BHS Chumash Curriculum
Each year, all students complete an in-depth study of a significant portion of one sefer of the Torah. Students are sorted into groups that focus on the skills each individual requires to gain practical expertise in independent study. Strong emphasis is placed on reading the pesukim and understanding the major commentaries, gearing the students for lifelong Torah study. Students learn skills necessary to read, research, and decipher the meaning of any Torah topic. Many moral truths are gleaned from the text, expounded, and discussed in relation to everyday life.
Students in the skill building level Chumash program focus on developing the basic skills that will enable them to read and understand both the pshat and deeper levels of the text. Students practice reading and translating pesukim and Rashi, learn to analyze Rashi’s commentary, and are introduced to additional meforshim outside the text. Students are also guided in exploring the lessons that are derived from the Chumash.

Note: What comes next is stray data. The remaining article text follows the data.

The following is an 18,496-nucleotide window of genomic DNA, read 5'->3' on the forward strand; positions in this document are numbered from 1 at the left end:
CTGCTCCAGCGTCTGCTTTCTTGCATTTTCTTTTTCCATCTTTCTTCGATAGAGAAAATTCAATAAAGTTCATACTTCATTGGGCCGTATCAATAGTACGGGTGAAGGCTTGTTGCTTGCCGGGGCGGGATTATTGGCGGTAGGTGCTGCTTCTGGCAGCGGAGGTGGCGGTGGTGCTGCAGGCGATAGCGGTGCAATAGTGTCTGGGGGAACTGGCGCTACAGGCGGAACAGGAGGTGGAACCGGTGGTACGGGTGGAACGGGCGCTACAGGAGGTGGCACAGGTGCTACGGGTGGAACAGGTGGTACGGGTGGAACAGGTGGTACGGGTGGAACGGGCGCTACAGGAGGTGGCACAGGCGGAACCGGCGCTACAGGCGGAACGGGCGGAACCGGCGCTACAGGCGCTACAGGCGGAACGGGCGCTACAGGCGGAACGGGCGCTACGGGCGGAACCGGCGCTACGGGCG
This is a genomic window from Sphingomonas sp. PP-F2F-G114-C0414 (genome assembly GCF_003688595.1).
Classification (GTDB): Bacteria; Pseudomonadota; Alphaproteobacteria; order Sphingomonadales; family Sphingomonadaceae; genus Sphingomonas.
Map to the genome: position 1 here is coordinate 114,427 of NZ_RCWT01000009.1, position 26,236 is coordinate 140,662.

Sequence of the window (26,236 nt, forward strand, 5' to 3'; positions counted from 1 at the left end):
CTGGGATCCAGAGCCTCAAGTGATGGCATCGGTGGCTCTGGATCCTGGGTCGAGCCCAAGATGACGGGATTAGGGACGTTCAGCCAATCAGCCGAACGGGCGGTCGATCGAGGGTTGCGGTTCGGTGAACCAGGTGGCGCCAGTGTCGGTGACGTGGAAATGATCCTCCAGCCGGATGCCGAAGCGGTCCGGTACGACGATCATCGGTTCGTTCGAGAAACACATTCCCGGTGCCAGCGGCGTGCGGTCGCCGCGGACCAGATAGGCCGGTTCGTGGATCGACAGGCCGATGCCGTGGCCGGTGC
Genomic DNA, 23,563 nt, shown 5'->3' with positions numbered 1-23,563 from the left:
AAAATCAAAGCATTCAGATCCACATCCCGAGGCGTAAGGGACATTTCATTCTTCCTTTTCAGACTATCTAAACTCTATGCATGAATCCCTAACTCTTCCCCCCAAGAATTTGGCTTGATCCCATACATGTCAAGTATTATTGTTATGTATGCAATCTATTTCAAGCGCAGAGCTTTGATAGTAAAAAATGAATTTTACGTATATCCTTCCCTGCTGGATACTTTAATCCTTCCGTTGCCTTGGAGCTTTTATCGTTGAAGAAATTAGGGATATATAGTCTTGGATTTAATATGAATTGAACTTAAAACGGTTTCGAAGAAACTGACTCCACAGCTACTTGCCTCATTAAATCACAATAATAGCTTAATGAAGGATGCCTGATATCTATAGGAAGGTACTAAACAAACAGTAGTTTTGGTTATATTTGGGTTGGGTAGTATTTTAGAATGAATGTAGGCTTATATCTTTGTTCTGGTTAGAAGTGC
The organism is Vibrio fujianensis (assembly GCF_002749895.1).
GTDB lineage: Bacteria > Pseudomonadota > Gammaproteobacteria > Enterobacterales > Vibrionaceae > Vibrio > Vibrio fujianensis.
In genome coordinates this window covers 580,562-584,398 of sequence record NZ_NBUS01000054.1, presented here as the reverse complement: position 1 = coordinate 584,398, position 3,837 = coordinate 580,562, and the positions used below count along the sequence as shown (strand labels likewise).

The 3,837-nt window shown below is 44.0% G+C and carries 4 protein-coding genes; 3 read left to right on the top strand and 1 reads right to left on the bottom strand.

Students in the standard level Chumash program continue to work on mastering Rashi’s commentary while exploring additional meforshim inside the text, including Ramban, Ibn Ezra and Seforno. Students will continue to develop their understanding of the text and how the insights of various commentaries deepen their understanding of the pesukim.
Students in the advanced level Chumash class are trained to rigorously analyze the text and commentaries and explore deeper levels of meaning. While reading skills are still reviewed and strengthened, the primary goal of the course is to make learning a dynamic process—uncovering discrepancies, exploring the interrelationships of various commentaries, and searching for moral directives. In addition to the standard Mikraos Gedolos text, students will explore additional commentaries including Midrash, Gemara, Gur Aryeh (Maharal), Netziv, Malbim, and others. Teaching methodology will focus on developing a rich panorama of different commentaries, discovering how various approaches come together to form a more thorough comprehension of the text. Students will learn to think broadly in scope, looking beyond the individual commentary and concept to discover underlying themes and messages. The course then takes these concepts and fuses the intellectual challenge with ethical/moral guidance, enabling students to understand how the directives embedded in the Torah apply to their daily lives.